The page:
I reviewed them against the standard of the RPG Maker game, Exit Fate
, if I'm to give a standard. To be frank, there's nothing stopping any game made in RPG Maker from being just as good an an officiated console release. So maybe I'm choosing some especially bad, in my eyes, games for me to review. And, comparatively, I really and honestly found neither that I reviewed very good. The 'Overall score' I added to the end was more vague summary than anything, and was only really there to pass your 'requirement' in that case.
Both these games, Zandir and Nexus, come from completely opposite writing standards. Zandir was written quite well, where as Nexus looked much like a poorly done fan translation of some obscure Asian game (maybe it was, I'm not one to read topic background). But neither game really stood to hold my attention, because neither game seemed to understand how to establish a story for the sake of grabbing the player's attention.
I suppose I was thinking things more on a standard of 'actual game' as opposed to 'constructive criticism', but the fact stands that both these games were considered "Complete", and were placed in that designated forum. Maybe I'm wrong, but that seems like an invitation to hold high expectations for what I might hope to see out of the game -- at the very least an engaging story that keeps me wanting to play longer than the first boss.
And I don't expect perfection, I just expect it to BE there. A proper framing setup to let me know what kind of game it will be, and how dedicated the maker was. In either case, they very much danced around these things and made them hard to take seriously, causing everything to smash face-first into the ground when the main characters acted not only moronic, but UNLIKABLY moronic. Within what would be the first chapter of a novel, I was given no pretense to the setting, and characters I could not bring myself to like. Perhaps at that point, I should have simply denied a review -- but there's no reason not to bring these things to light.
In either review, while decidedly negative after my negative experience with the game, I did pose several serious questions that the author of the game could do well to ask themselves. Why ARE Golems hanging out at an abandoned, burning building in Nexus? Why IS this building underground? I could forgo answering this question with the obvious "hidden mansion of wizard cultists", which I'm throwing out there without playing any more of the game than I did in-stream (and am probably entirely correct), but what was to stop the protagonist from acknowledging this himself rather than just focusing all his attention on a goal without stopping to investigate anything CAUSING that goal to BE a goal. Why DO the bats run away unprovoked during random encounters, as the very FIRST enemy in Zendir? What possible reason would there be to punish the player for seemingly no reason, just because I missed a minor plot detail that the game failed to convey coherently?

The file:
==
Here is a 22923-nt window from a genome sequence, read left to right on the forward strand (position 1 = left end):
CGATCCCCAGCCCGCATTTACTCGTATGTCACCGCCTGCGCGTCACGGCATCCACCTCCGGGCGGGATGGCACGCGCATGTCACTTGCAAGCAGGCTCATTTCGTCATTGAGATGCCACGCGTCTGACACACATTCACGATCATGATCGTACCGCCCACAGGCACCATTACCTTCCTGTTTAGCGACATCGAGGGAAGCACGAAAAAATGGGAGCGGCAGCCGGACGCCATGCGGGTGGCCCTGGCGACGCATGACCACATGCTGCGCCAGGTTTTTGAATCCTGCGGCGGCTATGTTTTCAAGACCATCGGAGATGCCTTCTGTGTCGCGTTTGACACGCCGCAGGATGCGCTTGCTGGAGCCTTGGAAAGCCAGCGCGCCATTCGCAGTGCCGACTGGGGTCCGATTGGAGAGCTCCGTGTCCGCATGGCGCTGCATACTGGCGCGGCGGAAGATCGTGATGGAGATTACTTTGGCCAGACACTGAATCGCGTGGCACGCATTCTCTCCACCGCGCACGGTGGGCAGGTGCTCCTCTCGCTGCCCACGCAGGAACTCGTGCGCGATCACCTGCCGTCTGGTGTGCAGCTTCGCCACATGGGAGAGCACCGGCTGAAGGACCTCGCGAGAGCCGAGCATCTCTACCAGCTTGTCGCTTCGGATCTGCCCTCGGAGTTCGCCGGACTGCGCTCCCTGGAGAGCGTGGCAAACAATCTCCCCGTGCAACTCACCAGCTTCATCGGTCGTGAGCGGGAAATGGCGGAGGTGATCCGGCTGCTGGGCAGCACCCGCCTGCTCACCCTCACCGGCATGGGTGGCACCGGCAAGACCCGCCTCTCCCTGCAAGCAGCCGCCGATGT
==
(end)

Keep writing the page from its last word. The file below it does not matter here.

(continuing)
While these are more questions that I could pose in my review, the firstmost of either series is a question enough. Maybe I came across as condescending in a way some users may not understand how to deal with -- but it's something they could stand to learn as well. To look on a review boasting a severe number of negatives, and understand precisely why these are negatives. To correct them, not because they were asked to correct them, but because they were asked why they weren't correct.
So maybe I should be looking for games that understand how to draw player attention to the game in the game itself from the get-go, or maybe I'm looking at things way more strictly than I should. I said before the final score was there just to appease you, but I suppose 1/10 was far too low, when an "F" is anywhere from 0 to 50 on a scale of 100. I'll consider reevaluating this if the "Overall score" stays a requirement (otherwise I can remove it outright), and I'll also work on toning down my language on the Zendir review.
Nexus, however, REALLY got me angry with it, so I won't be resubmitting that review. For reference of when and how, you can see the exact moment I got thoroughly ticked off in the blind stream of it, within the last 10 minutes of the video.